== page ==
(1/4572) AMP-activated protein kinase phosphorylation of endothelial NO synthase.
The AMP-activated protein kinase (AMPK) in rat skeletal and cardiac muscle is activated by vigorous exercise and ischaemic stress. Under these conditions AMPK phosphorylates and inhibits acetyl-coenzyme A carboxylase causing increased oxidation of fatty acids. Here we show that AMPK co-immunoprecipitates with cardiac endothelial NO synthase (eNOS) and phosphorylates Ser-1177 in the presence of Ca2+-calmodulin (CaM) to activate eNOS both in vitro and during ischaemia in rat hearts. In the absence of Ca2+-calmodulin, AMPK also phosphorylates eNOS at Thr-495 in the CaM-binding sequence, resulting in inhibition of eNOS activity but Thr-495 phosphorylation is unchanged during ischaemia. Phosphorylation of eNOS by the AMPK in endothelial cells and myocytes provides a further regulatory link between metabolic stress and cardiovascular function. (+info)
(2/4572) Calmodulin mediates calcium-dependent activation of the intermediate conductance KCa channel, IKCa1.
Small and intermediate conductance Ca2+-activated K+ channels play a crucial role in hyperpolarizing the membrane potential of excitable and nonexcitable cells. These channels are exquisitely sensitive to cytoplasmic Ca2+, yet their protein-coding regions do not contain consensus Ca2+-binding motifs. We investigated the involvement of an accessory protein in the Ca2+-dependent gating of hIKCa1, a human intermediate conductance channel expressed in peripheral tissues. Cal- modulin was found to interact strongly with the cytoplasmic carboxyl (C)-tail of hIKCa1 in a yeast two-hybrid system. Deletion analyses defined a requirement for the first 62 amino acids of the C-tail, and the binding of calmodulin to this region did not require Ca2+. The C-tail of hSKCa3, a human neuronal small conductance channel, also bound calmodulin, whereas that of a voltage-gated K+ channel, mKv1.3, did not. Calmodulin co-precipitated with the channel in cell lines transfected with hIKCa1, but not with mKv1. 3-transfected lines. A mutant calmodulin, defective in Ca2+ sensing but retaining binding to the channel, dramatically reduced current amplitudes when co-expressed with hIKCa1 in mammalian cells. Co-expression with varying amounts of wild-type and mutant calmodulin resulted in a dominant-negative suppression of current, consistent with four calmodulin molecules being associated with the channel. Taken together, our results suggest that Ca2+-calmodulin-induced conformational changes in all four subunits are necessary for the channel to open. (+info)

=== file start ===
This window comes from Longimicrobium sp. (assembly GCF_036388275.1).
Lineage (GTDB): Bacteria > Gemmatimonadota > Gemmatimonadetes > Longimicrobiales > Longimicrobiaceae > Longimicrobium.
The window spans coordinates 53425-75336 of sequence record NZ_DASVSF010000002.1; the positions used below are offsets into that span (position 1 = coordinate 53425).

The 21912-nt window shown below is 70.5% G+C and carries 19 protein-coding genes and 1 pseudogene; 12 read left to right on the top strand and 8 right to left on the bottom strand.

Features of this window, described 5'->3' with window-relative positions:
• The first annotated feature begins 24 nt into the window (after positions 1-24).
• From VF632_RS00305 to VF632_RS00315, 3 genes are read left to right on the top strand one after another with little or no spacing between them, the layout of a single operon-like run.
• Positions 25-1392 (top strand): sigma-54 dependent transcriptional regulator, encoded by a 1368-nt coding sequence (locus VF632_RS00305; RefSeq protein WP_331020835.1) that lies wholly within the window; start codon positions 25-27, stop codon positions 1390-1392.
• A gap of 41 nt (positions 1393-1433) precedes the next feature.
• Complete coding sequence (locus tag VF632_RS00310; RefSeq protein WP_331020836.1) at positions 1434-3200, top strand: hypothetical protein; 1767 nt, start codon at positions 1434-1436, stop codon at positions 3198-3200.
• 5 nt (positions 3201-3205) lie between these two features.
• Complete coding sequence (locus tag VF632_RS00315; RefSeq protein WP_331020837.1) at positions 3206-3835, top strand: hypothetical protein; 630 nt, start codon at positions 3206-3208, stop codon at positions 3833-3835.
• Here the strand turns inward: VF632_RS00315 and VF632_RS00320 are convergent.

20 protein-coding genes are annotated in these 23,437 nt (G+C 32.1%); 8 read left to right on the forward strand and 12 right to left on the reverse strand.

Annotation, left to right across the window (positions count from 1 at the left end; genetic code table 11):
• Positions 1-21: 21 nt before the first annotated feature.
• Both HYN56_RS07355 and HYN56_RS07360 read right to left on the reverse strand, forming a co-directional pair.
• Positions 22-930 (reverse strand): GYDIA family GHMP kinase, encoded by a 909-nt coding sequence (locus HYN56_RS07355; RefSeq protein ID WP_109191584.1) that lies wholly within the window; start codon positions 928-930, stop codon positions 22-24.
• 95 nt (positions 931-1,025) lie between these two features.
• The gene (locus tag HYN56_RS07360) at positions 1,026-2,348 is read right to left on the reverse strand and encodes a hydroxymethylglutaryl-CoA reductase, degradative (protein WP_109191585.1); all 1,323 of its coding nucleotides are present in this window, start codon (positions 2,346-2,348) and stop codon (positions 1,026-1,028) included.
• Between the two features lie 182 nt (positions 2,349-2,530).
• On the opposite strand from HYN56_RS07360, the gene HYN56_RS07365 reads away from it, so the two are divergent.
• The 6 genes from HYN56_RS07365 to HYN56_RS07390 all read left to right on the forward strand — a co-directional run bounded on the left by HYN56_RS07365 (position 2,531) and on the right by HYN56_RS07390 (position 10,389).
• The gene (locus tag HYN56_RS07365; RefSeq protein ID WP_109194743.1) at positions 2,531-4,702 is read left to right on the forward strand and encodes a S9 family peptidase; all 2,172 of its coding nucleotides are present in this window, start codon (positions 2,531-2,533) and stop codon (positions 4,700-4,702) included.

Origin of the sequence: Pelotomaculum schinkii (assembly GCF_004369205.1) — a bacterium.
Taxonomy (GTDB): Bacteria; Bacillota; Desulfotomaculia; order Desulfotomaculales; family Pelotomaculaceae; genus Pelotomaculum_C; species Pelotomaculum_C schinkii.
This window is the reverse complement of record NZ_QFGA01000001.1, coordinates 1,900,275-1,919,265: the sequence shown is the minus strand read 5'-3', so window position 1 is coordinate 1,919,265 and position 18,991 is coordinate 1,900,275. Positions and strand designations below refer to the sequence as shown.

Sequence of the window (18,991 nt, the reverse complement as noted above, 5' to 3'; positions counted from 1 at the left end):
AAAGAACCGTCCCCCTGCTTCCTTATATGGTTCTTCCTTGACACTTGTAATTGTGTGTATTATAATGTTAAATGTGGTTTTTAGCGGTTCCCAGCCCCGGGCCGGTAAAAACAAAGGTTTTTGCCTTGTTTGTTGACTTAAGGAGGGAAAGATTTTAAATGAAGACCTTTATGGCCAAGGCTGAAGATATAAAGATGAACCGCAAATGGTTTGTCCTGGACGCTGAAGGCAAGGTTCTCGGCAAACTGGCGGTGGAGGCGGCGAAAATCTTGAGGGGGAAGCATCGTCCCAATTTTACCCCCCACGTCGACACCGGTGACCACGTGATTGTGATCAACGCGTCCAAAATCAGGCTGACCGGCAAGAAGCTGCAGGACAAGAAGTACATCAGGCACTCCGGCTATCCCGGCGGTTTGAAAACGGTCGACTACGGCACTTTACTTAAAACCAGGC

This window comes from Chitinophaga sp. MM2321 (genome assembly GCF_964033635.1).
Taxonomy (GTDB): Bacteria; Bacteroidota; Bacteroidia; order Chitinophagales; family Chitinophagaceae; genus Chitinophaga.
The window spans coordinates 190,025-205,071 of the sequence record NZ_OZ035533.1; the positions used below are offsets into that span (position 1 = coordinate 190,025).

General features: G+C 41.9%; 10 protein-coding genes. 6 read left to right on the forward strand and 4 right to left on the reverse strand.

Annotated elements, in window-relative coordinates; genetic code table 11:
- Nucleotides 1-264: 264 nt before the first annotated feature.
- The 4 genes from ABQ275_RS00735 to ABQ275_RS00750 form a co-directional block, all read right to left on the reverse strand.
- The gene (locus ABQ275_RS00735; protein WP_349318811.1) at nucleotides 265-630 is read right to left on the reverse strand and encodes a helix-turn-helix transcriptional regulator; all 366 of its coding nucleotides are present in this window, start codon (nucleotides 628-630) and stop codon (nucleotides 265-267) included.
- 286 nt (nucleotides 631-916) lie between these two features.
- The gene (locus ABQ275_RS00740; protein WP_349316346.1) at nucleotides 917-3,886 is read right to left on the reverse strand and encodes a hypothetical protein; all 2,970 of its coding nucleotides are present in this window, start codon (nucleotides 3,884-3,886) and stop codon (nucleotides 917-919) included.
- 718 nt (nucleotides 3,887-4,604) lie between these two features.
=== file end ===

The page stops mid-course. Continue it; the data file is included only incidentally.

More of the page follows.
(3/4572) Interaction of NE-dlg/SAP102, a neuronal and endocrine tissue-specific membrane-associated guanylate kinase protein, with calmodulin and PSD-95/SAP90. A possible regulatory role in molecular clustering at synaptic sites.
NE-dlg/SAP102, a neuronal and endocrine tissue-specific membrane-associated guanylate kinase family protein, is known to bind to C-terminal ends of N-methyl-D-aspartate receptor 2B (NR2B) through its PDZ (PSD-95/Dlg/ZO-1) domains. NE-dlg/SAP102 and NR2B colocalize at synaptic sites in cultured rat hippocampal neurons, and their expressions increase in parallel with the onset of synaptogenesis. We have identified that NE-dlg/SAP102 interacts with calmodulin in a Ca2+-dependent manner. The binding site for calmodulin has been determined to lie at the putative basic alpha-helix region located around the src homology 3 (SH3) domain of NE-dlg/SAP102. Using a surface plasmon resonance measurement system, we detected specific binding of recombinant NE-dlg/SAP102 to the immobilized calmodulin with a Kd value of 44 nM. However, the binding of Ca2+/calmodulin to NE-dlg/SAP102 did not modulate the interaction between PDZ domains of NE-dlg/SAP102 and the C-terminal end of rat NR2B. We have also identified that the region near the calmodulin binding site of NE-dlg/SAP102 interacts with the GUK-like domain of PSD-95/SAP90 by two-hybrid screening. Pull down assay revealed that NE-dlg/SAP102 can interact with PSD-95/SAP90 in the presence of both Ca2+ and calmodulin. These findings suggest that the Ca2+/calmodulin modulates interaction of neuronal membrane-associated guanylate kinase proteins and regulates clustering of neurotransmitter receptors at central synapses. (+info)
(4/4572) Properties of filament-bound myosin light chain kinase.
Myosin light chain kinase binds to actin-containing filaments from cells with a greater affinity than to F-actin. However, it is not known if this binding in cells is regulated by Ca2+/calmodulin as it is with F-actin. Therefore, the binding properties of the kinase to stress fibers were examined in smooth muscle-derived A7r5 cells. Full-length myosin light chain kinase or a truncation mutant lacking residues 2-142 was expressed as chimeras containing green fluorescent protein at the C terminus. In intact cells, the full-length kinase bound to stress fibers, whereas the truncated kinase showed diffuse fluorescence in the cytoplasm. After permeabilization with saponin, the fluorescence from the truncated kinase disappeared, whereas the fluorescence of the full-length kinase was retained on stress fibers. Measurements of fluorescence intensities and fluorescence recovery after photobleaching of the full-length myosin light chain kinase in saponin-permeable cells showed that Ca2+/calmodulin did not dissociate the kinase from these filaments. However, the filament-bound kinase was sufficient for Ca2+-dependent phosphorylation of myosin regulatory light chain and contraction of stress fibers. Thus, dissociation of myosin light chain kinase from actin-containing thin filaments is not necessary for phosphorylation of myosin light chain in thick filaments. We note that the distance between the N terminus and the catalytic core of the kinase is sufficient to span the distance between thin and thick filaments. (+info)
(5/4572) cAMP inhibits translation by inducing Ca2+/calmodulin-independent elongation factor 2 kinase activity in IPC-81 cells.